Wa Municipal Assembly solving water problem
Mr Duogu Yakubu, Wa Municipal Chief Executive, said that the assembly was sinking 19 boreholes to address the water problem in the area.
He said five of the boreholes would be mechanised and Busa and Charia communities would benefit from the small towns pipe water system.
Mr. Yakubu was addressing the Wa Municipal Assembly at its third ordinary session to dissolve the assembly since the four years mandated of its members has ended.
He said, Wa, which is the capital town of the Upper West Region depends on boreholes and mechanised systems for water.
Mr. Yakubu said government in 2008 initiated a special water project to provide boreholes for some rural communities in the municipality.
He said that some communities including Tagarayire, which was selected for the provision of boreholes, under the project, could not provide alternative drilling ground following the rejection of the first proposed site.
Mr. Yakubu said that the fate of 12 other communities hanged in the balance even though community animation services had been carried out under the project.
He said the Ghana Water Company, which won the contract to sink the boreholes, was yet to fulfill its part of the bargain, while other partners, Water Aid and Pronet had provided mechanised water system for Sawaba/Banungoma and boreholes for Tambleju and Tender Day Care areas.
On energy, Mr Yakubu said 186 wooden electricity poles had been replaced with galvanized aluminum poles.
He expressed disappointment about the improper functioning of the newly installed street lights in the Wa township.
Mr Yakubu said: “We have registered our displeasure on that and we have instructed the contractors to take immediate steps to rectify the anomaly”.
About infrastructure development in the municipality, Mr. Yakubu said the qualification of the assembly for the District Development Fund had enabled it to get 612,242.47 Ghana Cedis for projects.
He said 576,892.90 Ghana Cedis out of the amount would set aside for capital projects, including the provision of boreholes, the contraction of health facilities and classroom blocks in the communities and the remaining 35,349.56 Ghana Cedis would be used for capacity building.
Mr. Yakubu said the District Wide Assisted Programme, had supported the assembly with 250,000 Ghana Cedis, which would be used to provide classroom blocks, health facilities and the supply of 138 dual desks for schools and furniture for teachers.
Women acknowledged as backbone of the fishing industry
The boss of a non-governmental organization has praised women for their contribution towards the growth of the fishing industry over the years.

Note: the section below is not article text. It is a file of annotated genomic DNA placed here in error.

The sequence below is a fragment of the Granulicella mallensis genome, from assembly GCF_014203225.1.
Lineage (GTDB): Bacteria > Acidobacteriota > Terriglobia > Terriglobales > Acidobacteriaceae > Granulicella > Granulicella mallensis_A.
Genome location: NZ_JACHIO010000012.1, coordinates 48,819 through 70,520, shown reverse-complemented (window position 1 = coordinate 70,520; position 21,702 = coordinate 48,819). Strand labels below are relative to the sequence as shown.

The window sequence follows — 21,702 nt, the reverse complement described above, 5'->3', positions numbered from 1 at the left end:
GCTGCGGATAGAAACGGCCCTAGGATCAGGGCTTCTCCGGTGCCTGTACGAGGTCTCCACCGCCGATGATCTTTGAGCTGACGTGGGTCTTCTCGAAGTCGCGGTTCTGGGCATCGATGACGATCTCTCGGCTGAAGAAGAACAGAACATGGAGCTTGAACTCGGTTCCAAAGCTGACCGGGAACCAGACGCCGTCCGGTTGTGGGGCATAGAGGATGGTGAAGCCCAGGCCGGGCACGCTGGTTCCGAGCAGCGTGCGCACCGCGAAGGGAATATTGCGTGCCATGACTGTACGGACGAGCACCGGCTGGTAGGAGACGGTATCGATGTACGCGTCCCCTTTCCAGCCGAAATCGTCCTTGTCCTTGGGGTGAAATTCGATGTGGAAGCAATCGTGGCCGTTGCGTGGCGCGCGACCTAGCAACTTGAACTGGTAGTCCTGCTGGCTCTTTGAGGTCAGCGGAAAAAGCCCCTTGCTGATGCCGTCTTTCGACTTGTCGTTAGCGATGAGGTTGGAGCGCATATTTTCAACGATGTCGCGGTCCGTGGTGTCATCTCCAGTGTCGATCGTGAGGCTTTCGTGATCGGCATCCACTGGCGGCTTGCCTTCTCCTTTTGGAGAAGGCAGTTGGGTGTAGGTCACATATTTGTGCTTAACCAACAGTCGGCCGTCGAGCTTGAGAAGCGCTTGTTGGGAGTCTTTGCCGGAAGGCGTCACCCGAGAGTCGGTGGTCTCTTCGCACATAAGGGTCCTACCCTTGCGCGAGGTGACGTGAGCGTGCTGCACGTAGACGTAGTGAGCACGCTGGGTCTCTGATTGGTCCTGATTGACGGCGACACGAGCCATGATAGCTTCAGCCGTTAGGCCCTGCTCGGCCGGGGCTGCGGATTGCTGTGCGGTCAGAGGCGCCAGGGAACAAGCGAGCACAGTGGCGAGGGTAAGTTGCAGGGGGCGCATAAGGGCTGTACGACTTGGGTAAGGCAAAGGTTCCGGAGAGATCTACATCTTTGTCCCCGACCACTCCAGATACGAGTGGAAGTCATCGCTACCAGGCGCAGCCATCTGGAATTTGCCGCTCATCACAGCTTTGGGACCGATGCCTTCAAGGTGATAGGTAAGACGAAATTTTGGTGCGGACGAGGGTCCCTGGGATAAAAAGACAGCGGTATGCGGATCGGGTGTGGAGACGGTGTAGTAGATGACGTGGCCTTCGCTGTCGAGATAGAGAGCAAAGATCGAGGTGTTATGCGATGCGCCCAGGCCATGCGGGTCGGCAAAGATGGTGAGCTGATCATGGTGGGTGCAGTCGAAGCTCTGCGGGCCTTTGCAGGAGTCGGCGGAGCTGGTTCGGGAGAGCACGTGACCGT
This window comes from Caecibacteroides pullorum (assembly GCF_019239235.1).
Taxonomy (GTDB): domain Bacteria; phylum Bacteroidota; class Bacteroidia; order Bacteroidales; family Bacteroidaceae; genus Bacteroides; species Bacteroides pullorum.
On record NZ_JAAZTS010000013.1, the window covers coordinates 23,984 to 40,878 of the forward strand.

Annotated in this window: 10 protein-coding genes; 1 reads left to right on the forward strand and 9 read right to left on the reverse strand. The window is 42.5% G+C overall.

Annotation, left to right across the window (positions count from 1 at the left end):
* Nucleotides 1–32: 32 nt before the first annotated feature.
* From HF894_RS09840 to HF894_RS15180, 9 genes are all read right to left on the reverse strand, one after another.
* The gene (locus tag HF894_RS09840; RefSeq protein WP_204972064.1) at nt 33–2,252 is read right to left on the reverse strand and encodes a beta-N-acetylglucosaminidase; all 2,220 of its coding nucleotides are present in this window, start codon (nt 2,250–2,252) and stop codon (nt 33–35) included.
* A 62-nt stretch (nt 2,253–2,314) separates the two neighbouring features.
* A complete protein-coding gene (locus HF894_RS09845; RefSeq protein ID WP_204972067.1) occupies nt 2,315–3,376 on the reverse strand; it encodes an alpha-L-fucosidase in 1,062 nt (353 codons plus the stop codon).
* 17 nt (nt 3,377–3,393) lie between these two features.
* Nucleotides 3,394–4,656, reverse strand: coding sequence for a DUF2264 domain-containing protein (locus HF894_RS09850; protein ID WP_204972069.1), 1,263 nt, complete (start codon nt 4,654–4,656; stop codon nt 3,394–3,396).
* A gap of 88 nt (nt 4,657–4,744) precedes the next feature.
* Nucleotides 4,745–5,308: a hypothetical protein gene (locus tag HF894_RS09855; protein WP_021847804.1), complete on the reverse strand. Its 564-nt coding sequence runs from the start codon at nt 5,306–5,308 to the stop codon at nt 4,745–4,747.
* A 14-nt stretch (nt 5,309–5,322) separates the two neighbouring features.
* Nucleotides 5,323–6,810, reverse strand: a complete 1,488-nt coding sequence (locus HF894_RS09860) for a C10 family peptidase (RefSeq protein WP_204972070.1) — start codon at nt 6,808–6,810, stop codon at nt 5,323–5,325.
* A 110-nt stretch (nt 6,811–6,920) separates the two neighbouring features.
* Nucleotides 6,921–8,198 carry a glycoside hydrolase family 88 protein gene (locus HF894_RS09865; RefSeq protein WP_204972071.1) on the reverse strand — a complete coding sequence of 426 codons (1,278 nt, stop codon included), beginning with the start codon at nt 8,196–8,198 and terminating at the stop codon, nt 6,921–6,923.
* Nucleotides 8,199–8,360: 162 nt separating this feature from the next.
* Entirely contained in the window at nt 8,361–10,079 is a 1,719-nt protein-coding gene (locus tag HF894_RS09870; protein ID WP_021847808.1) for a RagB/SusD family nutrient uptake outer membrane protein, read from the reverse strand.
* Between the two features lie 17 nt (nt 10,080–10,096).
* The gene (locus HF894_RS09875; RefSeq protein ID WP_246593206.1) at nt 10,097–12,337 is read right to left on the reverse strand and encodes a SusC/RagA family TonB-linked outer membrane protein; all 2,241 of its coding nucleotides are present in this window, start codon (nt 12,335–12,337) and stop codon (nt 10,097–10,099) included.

Mr Kwadwo Yamoah Kyei, the Programmes Coordinator of Friends of the Nation an Environmental, recounted how women had contributed to the sector in terms of pre-financing men to go to sea, buying and selling the product and this had kept most of the coastal cities alive.
Mr Kyei said this in an interview with the GNA at the close of a one-day capacity workshop for journalists on governance issues and the right and responsibilities of stakeholders towards sustainable fishery resource management.
He said by their active engagement in the industry, women had contributed to poverty reduction, adding “the coastal woman can now put food on the table, and support in paying school fees and meet other needs of the family”.
Mr Kyei said the NGO, with support from the Overseas Development Institute, had put up programmes and activities aimed at managing the country’s ecosystem to generate long term socio-economic benefits to communities while sustaining biodiversity.
He noted that the NGO was also strengthening the capacity for fisheries compliance and enforcement in coastal communities as a means of solving the problem of depletion of fish stock.
Protect wetlands for aquatic life to continue
Mr Kwadwo Yamoah Kyei, Programmes Coordinator, Friends of the Nation, a non-governmental organization, said on Monday that wetlands were not waste lands and they should be protected to ensure any pollution or destruction would endanger such species.
Mr Kyei was speaking at a day’s workshop organized by the NGO for journalists on governance issues in the fisheries sector as well as the fishery policy in the Western Region.
The workshop would also set the stage for the media to join in efforts to promote fishing and reducing poverty in coastal communities.
Mr Kyei said he was not happy that some wetlands had been converted into industrial sites and for other purposes adding, “such activities will definitely deplete the marine industry”.
He appealed to stakeholders in the marine industry to advocate and protect such water bodies to avert the level of depletion of fish stock.